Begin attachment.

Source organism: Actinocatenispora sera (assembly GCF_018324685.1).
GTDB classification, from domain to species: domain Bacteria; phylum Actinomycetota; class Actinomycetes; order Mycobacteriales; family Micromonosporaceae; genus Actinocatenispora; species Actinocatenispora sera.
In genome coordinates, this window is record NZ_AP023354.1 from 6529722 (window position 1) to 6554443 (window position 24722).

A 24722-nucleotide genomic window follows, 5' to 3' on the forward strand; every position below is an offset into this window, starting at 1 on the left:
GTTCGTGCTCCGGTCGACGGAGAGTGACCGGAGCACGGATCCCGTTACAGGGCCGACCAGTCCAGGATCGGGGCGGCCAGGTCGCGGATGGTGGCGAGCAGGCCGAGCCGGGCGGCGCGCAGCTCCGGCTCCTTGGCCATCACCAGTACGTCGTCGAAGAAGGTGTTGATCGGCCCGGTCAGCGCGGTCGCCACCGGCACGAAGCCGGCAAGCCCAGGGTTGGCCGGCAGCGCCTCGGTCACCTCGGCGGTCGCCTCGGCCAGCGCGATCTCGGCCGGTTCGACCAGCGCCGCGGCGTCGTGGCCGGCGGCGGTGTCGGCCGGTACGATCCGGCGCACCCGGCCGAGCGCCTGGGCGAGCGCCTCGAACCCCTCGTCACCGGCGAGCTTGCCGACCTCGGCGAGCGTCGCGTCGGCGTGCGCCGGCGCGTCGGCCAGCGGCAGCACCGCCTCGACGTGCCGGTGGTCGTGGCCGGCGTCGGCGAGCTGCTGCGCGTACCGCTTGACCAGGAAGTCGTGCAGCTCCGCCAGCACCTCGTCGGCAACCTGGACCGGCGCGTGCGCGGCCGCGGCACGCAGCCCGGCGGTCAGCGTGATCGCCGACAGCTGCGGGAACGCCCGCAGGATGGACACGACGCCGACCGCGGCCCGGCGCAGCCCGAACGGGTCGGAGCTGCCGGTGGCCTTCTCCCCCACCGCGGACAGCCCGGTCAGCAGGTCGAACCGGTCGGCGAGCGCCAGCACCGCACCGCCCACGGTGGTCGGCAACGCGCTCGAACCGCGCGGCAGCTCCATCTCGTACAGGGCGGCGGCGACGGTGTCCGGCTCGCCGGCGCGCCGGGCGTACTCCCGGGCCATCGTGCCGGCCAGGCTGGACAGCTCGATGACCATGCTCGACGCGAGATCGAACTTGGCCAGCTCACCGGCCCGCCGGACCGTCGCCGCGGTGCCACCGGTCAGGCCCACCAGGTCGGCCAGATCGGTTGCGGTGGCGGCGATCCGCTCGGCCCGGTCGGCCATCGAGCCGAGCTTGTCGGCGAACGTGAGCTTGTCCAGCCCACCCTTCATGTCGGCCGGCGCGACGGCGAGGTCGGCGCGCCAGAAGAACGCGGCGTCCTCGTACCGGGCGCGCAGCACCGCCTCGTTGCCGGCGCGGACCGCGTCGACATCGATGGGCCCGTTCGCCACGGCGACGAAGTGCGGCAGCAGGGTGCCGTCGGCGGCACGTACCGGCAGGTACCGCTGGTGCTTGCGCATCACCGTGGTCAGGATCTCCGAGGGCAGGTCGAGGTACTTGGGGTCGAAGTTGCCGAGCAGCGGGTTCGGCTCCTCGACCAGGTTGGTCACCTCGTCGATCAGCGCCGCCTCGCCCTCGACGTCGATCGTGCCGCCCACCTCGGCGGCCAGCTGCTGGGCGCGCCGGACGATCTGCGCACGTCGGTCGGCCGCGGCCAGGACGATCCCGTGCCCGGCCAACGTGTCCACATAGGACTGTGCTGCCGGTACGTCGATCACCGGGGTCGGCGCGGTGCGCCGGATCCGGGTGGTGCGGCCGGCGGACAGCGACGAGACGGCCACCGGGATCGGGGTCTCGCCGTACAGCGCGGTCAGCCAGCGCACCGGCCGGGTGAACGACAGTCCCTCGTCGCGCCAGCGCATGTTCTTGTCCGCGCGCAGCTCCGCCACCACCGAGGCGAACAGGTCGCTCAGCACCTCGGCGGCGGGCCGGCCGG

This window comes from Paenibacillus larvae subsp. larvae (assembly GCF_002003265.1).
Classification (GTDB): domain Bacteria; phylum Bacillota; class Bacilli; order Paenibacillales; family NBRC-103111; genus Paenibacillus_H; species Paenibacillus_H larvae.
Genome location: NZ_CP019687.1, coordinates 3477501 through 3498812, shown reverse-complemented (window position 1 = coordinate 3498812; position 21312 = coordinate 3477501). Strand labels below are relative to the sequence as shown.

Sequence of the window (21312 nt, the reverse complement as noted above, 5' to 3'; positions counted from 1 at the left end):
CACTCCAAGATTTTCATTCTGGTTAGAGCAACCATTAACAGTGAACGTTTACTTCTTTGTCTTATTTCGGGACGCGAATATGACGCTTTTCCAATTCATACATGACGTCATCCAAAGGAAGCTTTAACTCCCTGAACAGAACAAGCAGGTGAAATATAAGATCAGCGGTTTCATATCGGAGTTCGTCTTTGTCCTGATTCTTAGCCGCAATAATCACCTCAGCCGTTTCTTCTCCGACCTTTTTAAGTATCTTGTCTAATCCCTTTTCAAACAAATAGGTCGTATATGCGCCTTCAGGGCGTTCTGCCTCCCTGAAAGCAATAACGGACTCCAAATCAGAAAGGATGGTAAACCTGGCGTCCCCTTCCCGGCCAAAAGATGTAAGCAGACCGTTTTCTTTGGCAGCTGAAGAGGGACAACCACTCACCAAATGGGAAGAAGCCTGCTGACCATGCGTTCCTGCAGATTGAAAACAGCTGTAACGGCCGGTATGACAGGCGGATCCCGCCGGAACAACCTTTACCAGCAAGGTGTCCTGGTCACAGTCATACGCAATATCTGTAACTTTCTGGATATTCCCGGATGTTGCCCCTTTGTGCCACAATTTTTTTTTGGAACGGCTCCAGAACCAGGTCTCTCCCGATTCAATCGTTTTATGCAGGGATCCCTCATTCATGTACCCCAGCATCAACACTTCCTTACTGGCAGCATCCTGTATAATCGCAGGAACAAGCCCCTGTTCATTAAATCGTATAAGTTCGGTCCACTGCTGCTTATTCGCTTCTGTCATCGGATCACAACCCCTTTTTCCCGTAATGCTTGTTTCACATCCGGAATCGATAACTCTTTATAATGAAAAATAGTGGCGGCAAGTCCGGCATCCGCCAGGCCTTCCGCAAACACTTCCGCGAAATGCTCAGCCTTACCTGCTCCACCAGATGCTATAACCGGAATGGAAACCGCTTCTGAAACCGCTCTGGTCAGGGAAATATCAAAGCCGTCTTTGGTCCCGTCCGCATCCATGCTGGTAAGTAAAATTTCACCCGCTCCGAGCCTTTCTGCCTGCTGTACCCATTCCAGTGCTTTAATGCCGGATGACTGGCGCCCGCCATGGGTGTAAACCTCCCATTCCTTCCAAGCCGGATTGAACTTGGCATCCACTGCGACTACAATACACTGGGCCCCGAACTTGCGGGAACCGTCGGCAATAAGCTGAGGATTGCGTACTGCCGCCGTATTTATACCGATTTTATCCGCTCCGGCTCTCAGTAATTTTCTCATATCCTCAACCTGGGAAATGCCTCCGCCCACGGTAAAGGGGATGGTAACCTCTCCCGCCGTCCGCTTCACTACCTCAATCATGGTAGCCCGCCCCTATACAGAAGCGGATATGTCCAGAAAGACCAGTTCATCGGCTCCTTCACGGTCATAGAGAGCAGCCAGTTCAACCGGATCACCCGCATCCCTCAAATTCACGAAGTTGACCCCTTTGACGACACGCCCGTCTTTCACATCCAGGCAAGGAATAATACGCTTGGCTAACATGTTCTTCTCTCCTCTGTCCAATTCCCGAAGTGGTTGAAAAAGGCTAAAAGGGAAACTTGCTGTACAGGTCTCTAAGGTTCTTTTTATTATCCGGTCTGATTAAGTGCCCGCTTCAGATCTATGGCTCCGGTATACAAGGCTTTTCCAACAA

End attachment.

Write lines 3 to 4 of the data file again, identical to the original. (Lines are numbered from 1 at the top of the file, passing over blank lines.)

In genome coordinates, this window is record NZ_AP023354.1 from 6529722 (window position 1) to 6554443 (window position 24722).

A 24722-nucleotide genomic window follows, 5' to 3' on the forward strand; every position below is an offset into this window, starting at 1 on the left: